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Deceptively fast Bob...
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I do it on the rear, so tire changes are easier. Getting the rear rotor into the caliper can be a bitch :D
That's an awesome idea. Rear wheel swaps are the bane of my existence.
 

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Two other things to help rear wheel swaps...

One, flip the axle. Nut on the right side rather than left.

and get a 13/16 deep well socket, and use it to help hold the brake caliper mount in place until you are ready to push axle from other side.
 

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Loves MASSIVE CASCADES of jizz on his face
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scotch-brite = free. media blasting = not free, and hard to find someone who does it. not to mention media blasting is not necessary.
True, for most people. My tech does mine no charge, as long as I mask off the carrier and drop them off with plenty of advance notice. :D
 

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Wants to blow a dude named Benjamin
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Yeah, I filed the edges of my rear brake pads to help guide the rotor into place. When it goes, it goes much easier :)
 

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Rotor hones are awesome, IF you have a really glazed set of rotors OR if you are making a change in pads

Since the pads do lay down a very thin layer of material on the rotors, I do try to hone the rotors if I'm swapping pads. I think having a fresh / clean surface helps the new pads put down their own layer of material.... which will work better with those pads.

But thats just if you are swapping pads. If you are staying with the same pads, and the rotors aren't really glazed / heat spotted, you can probably just throw on another set of pads and call it good. Wouldnt hurt to wipe down the surface with brake cleaner or better yet acetone...... just to make sure they (the rotors) are perfectly dry / oil free. Unless your hands are perfectly clean, its real easy to touch them and get them dirty. It may even be WORSE with mechanics gloves, since they tend to soak up oil / dirt......

*shrugs* all thats pretty anal, and may not make a different at all unless you just want the very very best your brakes can do. Dont get me wrong, I'm no AMA quality rider, I'm just anal about my brakes. Not saying I'm good enough to be able to use the difference, but..... it makes me feel better. I tend to aim for overkill on what i work on. I always try to make sure the machine is better than I am. Then, I never ever have to worry about it - I can throw the bike into a corner and know that it will carry me through it, if I have the guts to ride it.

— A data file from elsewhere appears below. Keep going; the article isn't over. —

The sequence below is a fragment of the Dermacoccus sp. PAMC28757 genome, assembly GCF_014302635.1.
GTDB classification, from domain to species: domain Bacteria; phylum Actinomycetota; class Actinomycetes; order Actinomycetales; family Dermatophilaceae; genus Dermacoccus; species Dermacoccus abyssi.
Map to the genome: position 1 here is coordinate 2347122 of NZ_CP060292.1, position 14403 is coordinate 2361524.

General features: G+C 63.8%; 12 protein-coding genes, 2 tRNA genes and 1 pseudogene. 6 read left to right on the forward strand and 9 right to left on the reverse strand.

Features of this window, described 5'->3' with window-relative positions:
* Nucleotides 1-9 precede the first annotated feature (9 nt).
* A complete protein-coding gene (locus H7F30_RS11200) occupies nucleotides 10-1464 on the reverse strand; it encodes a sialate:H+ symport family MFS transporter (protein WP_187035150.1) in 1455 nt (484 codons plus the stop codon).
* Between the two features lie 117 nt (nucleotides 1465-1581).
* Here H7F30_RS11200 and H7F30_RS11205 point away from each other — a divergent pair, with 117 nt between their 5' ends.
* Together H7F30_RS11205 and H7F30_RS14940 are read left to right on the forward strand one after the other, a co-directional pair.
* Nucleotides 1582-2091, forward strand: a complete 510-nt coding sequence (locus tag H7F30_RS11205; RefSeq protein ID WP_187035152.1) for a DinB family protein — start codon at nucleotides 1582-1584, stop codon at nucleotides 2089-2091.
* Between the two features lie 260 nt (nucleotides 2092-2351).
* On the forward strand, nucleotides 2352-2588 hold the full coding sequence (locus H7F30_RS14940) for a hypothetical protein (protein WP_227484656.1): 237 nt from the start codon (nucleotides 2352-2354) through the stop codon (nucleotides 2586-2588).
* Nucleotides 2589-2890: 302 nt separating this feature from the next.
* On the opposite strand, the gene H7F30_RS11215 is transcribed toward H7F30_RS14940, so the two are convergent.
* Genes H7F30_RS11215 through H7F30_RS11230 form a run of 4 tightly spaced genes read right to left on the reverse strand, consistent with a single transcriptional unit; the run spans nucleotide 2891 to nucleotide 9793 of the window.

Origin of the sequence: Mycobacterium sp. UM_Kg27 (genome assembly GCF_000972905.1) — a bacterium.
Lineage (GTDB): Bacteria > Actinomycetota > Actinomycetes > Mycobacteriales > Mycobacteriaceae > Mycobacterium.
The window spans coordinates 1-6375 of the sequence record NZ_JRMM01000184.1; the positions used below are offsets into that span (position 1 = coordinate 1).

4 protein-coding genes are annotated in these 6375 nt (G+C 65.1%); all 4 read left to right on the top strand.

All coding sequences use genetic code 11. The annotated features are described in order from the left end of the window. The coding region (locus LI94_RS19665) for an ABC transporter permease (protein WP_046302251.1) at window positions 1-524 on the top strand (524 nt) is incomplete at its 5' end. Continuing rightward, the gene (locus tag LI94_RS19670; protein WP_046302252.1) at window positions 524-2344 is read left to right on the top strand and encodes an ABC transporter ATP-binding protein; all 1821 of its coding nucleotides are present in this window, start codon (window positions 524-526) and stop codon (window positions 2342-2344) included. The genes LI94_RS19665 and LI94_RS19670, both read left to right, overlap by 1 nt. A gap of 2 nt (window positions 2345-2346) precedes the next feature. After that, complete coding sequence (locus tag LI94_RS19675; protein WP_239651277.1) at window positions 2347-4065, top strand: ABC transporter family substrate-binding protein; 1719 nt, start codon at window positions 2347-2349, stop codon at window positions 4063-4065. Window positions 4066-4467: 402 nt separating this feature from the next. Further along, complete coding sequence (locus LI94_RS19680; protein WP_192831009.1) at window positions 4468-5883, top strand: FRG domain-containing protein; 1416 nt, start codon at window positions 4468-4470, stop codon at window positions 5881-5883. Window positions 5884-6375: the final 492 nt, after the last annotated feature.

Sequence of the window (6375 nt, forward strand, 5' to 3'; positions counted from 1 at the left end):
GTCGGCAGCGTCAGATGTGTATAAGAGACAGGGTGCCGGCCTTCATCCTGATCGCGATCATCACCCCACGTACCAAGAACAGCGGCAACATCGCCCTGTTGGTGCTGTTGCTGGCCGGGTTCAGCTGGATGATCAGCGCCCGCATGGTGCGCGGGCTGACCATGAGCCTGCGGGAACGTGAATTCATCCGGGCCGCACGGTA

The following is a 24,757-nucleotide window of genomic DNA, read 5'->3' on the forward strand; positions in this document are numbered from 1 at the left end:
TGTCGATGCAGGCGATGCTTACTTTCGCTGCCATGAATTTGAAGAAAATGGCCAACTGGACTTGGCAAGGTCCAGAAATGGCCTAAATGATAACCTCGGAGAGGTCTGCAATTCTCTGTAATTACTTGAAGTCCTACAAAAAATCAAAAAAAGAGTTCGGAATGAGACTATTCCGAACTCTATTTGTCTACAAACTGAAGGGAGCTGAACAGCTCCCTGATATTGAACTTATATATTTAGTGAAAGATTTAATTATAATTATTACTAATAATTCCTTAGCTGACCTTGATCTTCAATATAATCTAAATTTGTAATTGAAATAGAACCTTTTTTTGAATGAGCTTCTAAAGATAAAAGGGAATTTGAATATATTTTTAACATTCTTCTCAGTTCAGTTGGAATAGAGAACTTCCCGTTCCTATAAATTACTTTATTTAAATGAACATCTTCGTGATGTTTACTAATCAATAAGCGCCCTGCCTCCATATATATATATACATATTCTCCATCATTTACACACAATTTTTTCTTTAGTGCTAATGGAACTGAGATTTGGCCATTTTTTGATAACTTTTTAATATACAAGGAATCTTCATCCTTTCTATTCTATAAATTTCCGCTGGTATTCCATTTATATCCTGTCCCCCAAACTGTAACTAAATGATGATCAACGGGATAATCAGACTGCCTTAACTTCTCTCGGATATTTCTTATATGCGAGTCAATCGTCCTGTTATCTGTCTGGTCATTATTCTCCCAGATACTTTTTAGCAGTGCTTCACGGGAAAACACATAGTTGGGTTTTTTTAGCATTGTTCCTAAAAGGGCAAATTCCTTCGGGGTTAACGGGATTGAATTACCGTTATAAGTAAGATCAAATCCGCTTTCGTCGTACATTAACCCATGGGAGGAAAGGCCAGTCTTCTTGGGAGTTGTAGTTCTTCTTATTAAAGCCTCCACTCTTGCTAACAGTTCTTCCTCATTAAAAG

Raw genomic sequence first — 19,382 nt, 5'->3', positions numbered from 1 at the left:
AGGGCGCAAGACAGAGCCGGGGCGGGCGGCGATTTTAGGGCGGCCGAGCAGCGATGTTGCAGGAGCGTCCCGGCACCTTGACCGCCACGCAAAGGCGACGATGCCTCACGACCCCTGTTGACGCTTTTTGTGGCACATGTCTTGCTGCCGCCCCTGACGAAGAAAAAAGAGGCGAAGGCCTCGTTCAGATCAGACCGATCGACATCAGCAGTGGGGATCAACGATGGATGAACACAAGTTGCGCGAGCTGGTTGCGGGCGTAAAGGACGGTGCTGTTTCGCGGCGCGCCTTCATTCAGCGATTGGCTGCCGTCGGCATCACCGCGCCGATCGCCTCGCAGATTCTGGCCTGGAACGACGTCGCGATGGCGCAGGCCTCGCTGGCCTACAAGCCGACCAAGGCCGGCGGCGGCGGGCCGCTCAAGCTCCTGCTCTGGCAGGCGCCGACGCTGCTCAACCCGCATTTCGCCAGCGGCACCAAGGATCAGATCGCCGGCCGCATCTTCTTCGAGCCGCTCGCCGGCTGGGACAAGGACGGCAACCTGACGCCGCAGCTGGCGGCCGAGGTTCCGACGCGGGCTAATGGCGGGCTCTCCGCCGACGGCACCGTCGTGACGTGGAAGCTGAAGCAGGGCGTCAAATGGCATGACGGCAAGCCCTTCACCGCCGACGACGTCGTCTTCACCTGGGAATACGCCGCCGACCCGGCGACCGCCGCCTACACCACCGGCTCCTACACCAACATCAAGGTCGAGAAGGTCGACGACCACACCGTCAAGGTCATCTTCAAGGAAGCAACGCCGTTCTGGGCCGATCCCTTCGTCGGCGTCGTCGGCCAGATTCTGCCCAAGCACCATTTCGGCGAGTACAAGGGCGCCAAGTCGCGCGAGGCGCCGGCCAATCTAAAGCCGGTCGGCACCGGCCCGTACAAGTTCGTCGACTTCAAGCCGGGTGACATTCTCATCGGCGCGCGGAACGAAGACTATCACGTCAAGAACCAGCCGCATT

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Discussion Starter #27 (Edited)
Ok so I did what you guys said...brake cleaner, scotch brite, all that. I went to the local motorcycle dealer and asked for non-chlorinated brake cleaner and he gave me some stuff called (Federated CRC) "Brakleen". So I used it and then of course decided to read the label afterwards. TETRACHLOROETHYLENE. So does anyone know if this is considered to be chlorinated or not? I'm assuming it is. Nowhere on the label does it say that it's not chlorinated. It says it has no CFC's but I think that's ozone layer stuff. Now what? What damage did I do? How do I recover?
 

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Loves MASSIVE CASCADES of jizz on his face
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1. take the rotors off the wheels

2. spray them generously with non-chlorinated brake cleaner

3. use a new scotch-brite pad to scour the rotors ON BOTH SIDES (you would be surprised how many people forget that rotors have 2 sides that need to be cleaned)

4. don't touch the rotor surface after that, hold the rotors by the mounting points while putting them back on the wheel

as for bedding in the pads, do like 5-6 slow stops using gentle pressure on the lever from about 30-40mph, and gradually increase the speed and pressure up to about 60mph and full pressure over the next 5-6 stops. you should be good by that point.
For those of us who don't live in the US, what exactly are scotch brite pads? I checked out 3M's catalog and apparently scotch brite is a range of different products. I don't think these pads are very common over here. Can I for instance use a certain grade of sandpaper instead of scotch brite pads?
 

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For those of us who don't live in the US, what exactly are scotch brite pads? I checked out 3M's catalog and apparently scotch brite is a range of different products. I don't think these pads are very common over here. Can I for instance use a certain grade of sandpaper instead of scotch brite pads?
This:
 

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Call me Jake
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269 Posts
I don't chamfer brake pads but this makes rear wheel swaps easier. Not my pic but I do the same thing. I can't tell a difference on the rear but I wouldn't do it on the front. I don't feel like I need a third hand when swapping the front wheel.
 

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Yeah, those are perfect.

:thumbup
 
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